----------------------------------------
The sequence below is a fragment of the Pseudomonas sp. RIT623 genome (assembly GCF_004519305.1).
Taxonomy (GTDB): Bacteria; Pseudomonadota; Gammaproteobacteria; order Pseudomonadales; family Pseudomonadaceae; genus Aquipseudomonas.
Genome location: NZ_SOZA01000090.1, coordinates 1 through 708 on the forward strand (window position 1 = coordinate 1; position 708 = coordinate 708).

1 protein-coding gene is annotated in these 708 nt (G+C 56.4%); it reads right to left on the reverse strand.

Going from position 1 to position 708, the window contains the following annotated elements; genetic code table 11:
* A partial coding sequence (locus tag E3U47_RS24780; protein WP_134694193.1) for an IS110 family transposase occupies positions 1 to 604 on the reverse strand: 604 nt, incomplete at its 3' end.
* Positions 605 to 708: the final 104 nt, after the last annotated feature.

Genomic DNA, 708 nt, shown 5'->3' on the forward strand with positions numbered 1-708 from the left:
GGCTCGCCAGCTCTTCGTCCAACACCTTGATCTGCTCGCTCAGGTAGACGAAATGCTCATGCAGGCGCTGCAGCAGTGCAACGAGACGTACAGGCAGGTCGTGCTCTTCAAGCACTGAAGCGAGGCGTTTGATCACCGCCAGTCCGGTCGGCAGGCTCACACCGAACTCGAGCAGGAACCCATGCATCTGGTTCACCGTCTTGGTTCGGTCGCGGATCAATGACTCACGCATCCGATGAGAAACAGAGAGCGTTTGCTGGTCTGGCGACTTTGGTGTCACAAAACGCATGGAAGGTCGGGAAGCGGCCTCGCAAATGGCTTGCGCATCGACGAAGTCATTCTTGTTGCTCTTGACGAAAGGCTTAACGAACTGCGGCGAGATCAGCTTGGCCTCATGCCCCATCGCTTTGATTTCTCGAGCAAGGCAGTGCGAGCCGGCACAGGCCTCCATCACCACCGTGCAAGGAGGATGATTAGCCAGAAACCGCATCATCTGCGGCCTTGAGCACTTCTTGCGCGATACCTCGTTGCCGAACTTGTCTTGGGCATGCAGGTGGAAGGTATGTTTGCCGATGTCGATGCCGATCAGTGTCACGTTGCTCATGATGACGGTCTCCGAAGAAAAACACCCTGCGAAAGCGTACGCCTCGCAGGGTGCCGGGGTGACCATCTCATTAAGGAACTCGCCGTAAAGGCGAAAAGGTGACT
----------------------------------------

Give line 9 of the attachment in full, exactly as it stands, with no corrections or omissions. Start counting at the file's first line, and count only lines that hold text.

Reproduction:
GGCTCGCCAGCTCTTCGTCCAACACCTTGATCTGCTCGCTCAGGTAGACGAAATGCTCATGCAGGCGCTGCAGCAGTGCAACGAGACGTACAGGCAGGTCGTGCTCTTCAAGCACTGAAGCGAGGCGTTTGATCACCGCCAGTCCGGTCGGCAGGCTCACACCGAACTCGAGCAGGAACCCATGCATCTGGTTCACCGTCTTGGTTCGGTCGCGGATCAATGACTCACGCATCCGATGAGAAACAGAGAGCGTTTGCTGGTCTGGCGACTTTGGTGTCACAAAACGCATGGAAGGTCGGGAAGCGGCCTCGCAAATGGCTTGCGCATCGACGAAGTCATTCTTGTTGCTCTTGACGAAAGGCTTAACGAACTGCGGCGAGATCAGCTTGGCCTCATGCCCCATCGCTTTGATTTCTCGAGCAAGGCAGTGCGAGCCGGCACAGGCCTCCATCACCACCGTGCAAGGAGGATGATTAGCCAGAAACCGCATCATCTGCGGCCTTGAGCACTTCTTGCGCGATACCTCGTTGCCGAACTTGTCTTGGGCATGCAGGTGGAAGGTATGTTTGCCGATGTCGATGCCGATCAGTGTCACGTTGCTCATGATGACGGTCTCCGAAGAAAAACACCCTGCGAAAGCGTACGCCTCGCAGGGTGCCGGGGTGACCATCTCATTAAGGAACTCGCCGTAAAGGCGAAAAGGTGACT